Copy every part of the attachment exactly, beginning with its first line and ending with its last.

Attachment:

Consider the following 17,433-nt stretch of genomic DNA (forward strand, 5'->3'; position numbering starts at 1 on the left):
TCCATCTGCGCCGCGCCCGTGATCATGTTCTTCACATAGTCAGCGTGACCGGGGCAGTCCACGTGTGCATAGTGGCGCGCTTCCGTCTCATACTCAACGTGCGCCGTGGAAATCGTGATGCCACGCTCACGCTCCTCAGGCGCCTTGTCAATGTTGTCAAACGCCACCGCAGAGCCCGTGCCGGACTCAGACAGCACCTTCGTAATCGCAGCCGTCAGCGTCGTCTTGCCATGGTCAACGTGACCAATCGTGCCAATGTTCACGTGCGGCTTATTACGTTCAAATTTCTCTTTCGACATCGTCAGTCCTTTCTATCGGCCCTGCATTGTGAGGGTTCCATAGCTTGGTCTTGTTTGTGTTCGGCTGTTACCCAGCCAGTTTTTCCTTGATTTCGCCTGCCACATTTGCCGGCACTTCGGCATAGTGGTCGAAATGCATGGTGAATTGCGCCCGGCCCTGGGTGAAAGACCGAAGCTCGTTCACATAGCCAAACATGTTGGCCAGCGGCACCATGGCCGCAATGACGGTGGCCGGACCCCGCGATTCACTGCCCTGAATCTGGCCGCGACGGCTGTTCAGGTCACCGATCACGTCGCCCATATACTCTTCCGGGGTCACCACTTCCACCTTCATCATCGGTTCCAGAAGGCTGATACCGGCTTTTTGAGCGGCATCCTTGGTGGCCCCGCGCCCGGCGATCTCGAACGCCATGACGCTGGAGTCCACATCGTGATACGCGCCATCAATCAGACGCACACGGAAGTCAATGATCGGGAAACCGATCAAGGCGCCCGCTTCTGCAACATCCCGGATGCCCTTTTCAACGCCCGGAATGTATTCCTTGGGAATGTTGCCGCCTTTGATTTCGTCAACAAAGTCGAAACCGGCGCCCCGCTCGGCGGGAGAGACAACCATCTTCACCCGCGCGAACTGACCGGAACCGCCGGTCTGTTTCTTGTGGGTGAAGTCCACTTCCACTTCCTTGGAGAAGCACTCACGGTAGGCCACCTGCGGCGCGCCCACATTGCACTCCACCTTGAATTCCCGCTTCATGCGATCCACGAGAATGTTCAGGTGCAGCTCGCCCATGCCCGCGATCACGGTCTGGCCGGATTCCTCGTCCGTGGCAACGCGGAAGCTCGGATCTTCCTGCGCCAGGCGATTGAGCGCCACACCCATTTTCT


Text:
Consider the following 17,433-nt stretch of genomic DNA (forward strand, 5'->3'; position numbering starts at 1 on the left):
TCCATCTGCGCCGCGCCCGTGATCATGTTCTTCACATAGTCAGCGTGACCGGGGCAGTCCACGTGTGCATAGTGGCGCGCTTCCGTCTCATACTCAACGTGCGCCGTGGAAATCGTGATGCCACGCTCACGCTCCTCAGGCGCCTTGTCAATGTTGTCAAACGCCACCGCAGAGCCCGTGCCGGACTCAGACAGCACCTTCGTAATCGCAGCCGTCAGCGTCGTCTTGCCATGGTCAACGTGACCAATCGTGCCAATGTTCACGTGCGGCTTATTACGTTCAAATTTCTCTTTCGACATCGTCAGTCCTTTCTATCGGCCCTGCATTGTGAGGGTTCCATAGCTTGGTCTTGTTTGTGTTCGGCTGTTACCCAGCCAGTTTTTCCTTGATTTCGCCTGCCACATTTGCCGGCACTTCGGCATAGTGGTCGAAATGCATGGTGAATTGCGCCCGGCCCTGGGTGAAAGACCGAAGCTCGTTCACATAGCCAAACATGTTGGCCAGCGGCACCATGGCCGCAATGACGGTGGCCGGACCCCGCGATTCACTGCCCTGAATCTGGCCGCGACGGCTGTTCAGGTCACCGATCACGTCGCCCATATACTCTTCCGGGGTCACCACTTCCACCTTCATCATCGGTTCCAGAAGGCTGATACCGGCTTTTTGAGCGGCATCCTTGGTGGCCCCGCGCCCGGCGATCTCGAACGCCATGACGCTGGAGTCCACATCGTGATACGCGCCATCAATCAGACGCACACGGAAGTCAATGATCGGGAAACCGATCAAGGCGCCCGCTTCTGCAACATCCCGGATGCCCTTTTCAACGCCCGGAATGTATTCCTTGGGAATGTTGCCGCCTTTGATTTCGTCAACAAAGTCGAAACCGGCGCCCCGCTCGGCGGGAGAGACAACCATCTTCACCCGCGCGAACTGACCGGAACCGCCGGTCTGTTTCTTGTGGGTGAAGTCCACTTCCACTTCCTTGGAGAAGCACTCACGGTAGGCCACCTGCGGCGCGCCCACATTGCACTCCACCTTGAATTCCCGCTTCATGCGATCCACGAGAATGTTCAGGTGCAGCTCGCCCATGCCCGCGATCACGGTCTGGCCGGATTCCTCGTCCGTGGCAACGCGGAAGCTCGGATCTTCCTGCGCCAGGCGATTGAGCGCCACACCCATTTTCT